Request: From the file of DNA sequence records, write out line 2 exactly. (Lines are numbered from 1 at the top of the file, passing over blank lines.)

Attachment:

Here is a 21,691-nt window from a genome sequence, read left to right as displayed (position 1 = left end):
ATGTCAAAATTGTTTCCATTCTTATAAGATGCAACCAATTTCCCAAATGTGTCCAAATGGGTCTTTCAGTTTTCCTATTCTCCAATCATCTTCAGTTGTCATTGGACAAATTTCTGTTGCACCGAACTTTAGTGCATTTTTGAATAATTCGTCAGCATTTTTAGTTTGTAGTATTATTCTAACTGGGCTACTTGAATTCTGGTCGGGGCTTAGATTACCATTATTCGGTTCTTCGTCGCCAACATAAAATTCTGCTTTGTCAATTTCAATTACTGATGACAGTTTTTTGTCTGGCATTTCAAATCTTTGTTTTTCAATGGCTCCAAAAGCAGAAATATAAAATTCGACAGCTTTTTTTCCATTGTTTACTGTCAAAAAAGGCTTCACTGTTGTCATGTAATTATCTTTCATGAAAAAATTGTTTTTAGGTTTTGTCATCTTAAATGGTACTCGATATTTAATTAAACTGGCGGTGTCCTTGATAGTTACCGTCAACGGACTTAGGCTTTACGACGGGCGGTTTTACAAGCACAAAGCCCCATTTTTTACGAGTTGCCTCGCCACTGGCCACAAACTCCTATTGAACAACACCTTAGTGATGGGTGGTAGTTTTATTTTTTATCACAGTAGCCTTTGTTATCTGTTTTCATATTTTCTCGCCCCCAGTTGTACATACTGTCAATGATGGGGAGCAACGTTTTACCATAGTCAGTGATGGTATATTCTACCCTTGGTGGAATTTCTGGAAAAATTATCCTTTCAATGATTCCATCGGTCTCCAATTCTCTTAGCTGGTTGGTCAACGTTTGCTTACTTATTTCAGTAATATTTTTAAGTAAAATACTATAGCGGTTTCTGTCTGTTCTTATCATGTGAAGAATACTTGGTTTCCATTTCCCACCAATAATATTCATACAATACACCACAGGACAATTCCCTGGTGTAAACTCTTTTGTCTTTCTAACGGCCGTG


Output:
ATGTCAAAATTGTTTCCATTCTTATAAGATGCAACCAATTTCCCAAATGTGTCCAAATGGGTCTTTCAGTTTTCCTATTCTCCAATCATCTTCAGTTGTCATTGGACAAATTTCTGTTGCACCGAACTTTAGTGCATTTTTGAATAATTCGTCAGCATTTTTAGTTTGTAGTATTATTCTAACTGGGCTACTTGAATTCTGGTCGGGGCTTAGATTACCATTATTCGGTTCTTCGTCGCCAACATAAAATTCTGCTTTGTCAATTTCAATTACTGATGACAGTTTTTTGTCTGGCATTTCAAATCTTTGTTTTTCAATGGCTCCAAAAGCAGAAATATAAAATTCGACAGCTTTTTTTCCATTGTTTACTGTCAAAAAAGGCTTCACTGTTGTCATGTAATTATCTTTCATGAAAAAATTGTTTTTAGGTTTTGTCATCTTAAATGGTACTCGATATTTAATTAAACTGGCGGTGTCCTTGATAGTTACCGTCAACGGACTTAGGCTTTACGACGGGCGGTTTTACAAGCACAAAGCCCCATTTTTTACGAGTTGCCTCGCCACTGGCCACAAACTCCTATTGAACAACACCTTAGTGATGGGTGGTAGTTTTATTTTTTATCACAGTAGCCTTTGTTATCTGTTTTCATATTTTCTCGCCCCCAGTTGTACATACTGTCAATGATGGGGAGCAACGTTTTACCATAGTCAGTGATGGTATATTCTACCCTTGGTGGAATTTCTGGAAAAATTATCCTTTCAATGATTCCATCGGTCTCCAATTCTCTTAGCTGGTTGGTCAACGTTTGCTTACTTATTTCAGTAATATTTTTAAGTAAAATACTATAGCGGTTTCTGTCTGTTCTTATCATGTGAAGAATACTTGGTTTCCATTTCCCACCAATAATATTCATACAATACACCACAGGACAATTCCCTGGTGTAAACTCTTTTGTCTTTCTAACGGCCGTG